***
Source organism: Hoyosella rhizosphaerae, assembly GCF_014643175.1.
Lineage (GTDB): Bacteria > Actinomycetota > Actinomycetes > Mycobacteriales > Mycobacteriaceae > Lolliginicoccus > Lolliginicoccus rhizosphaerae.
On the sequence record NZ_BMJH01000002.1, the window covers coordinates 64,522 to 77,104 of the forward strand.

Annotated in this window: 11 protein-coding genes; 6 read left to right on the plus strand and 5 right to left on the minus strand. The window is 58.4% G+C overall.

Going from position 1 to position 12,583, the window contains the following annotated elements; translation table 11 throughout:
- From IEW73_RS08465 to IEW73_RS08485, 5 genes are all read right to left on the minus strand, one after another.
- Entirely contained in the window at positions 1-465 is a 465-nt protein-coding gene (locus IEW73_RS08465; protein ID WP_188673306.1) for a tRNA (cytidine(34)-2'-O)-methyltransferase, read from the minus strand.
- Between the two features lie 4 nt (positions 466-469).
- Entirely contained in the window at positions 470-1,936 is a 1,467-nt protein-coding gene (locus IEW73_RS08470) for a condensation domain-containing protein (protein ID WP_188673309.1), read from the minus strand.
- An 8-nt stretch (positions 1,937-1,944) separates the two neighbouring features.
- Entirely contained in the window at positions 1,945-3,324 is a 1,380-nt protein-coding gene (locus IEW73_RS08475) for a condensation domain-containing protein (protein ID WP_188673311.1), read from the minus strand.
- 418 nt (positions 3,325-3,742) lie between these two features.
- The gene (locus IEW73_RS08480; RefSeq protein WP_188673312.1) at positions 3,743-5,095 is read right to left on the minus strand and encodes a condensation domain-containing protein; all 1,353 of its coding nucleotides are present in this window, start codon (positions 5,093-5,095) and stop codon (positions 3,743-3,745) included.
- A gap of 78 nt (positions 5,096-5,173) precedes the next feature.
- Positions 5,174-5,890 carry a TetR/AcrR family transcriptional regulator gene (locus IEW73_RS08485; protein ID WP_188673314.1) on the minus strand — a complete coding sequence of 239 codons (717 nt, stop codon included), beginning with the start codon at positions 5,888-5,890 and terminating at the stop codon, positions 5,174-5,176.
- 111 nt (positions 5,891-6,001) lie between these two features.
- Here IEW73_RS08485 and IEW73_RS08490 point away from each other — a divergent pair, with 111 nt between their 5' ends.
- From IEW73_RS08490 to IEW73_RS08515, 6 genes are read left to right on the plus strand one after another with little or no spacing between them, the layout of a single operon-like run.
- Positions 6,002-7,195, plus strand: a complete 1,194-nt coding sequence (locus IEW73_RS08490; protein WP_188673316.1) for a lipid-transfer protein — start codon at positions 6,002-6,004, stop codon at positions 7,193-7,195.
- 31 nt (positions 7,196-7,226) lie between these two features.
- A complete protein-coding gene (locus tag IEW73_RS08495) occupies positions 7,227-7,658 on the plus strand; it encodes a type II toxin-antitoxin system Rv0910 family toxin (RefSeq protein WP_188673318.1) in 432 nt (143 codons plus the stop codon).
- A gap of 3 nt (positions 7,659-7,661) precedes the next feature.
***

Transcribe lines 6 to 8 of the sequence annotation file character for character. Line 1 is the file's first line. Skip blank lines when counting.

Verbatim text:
- From IEW73_RS08465 to IEW73_RS08485, 5 genes are all read right to left on the minus strand, one after another.
- Entirely contained in the window at positions 1-465 is a 465-nt protein-coding gene (locus IEW73_RS08465; protein ID WP_188673306.1) for a tRNA (cytidine(34)-2'-O)-methyltransferase, read from the minus strand.
- Between the two features lie 4 nt (positions 466-469).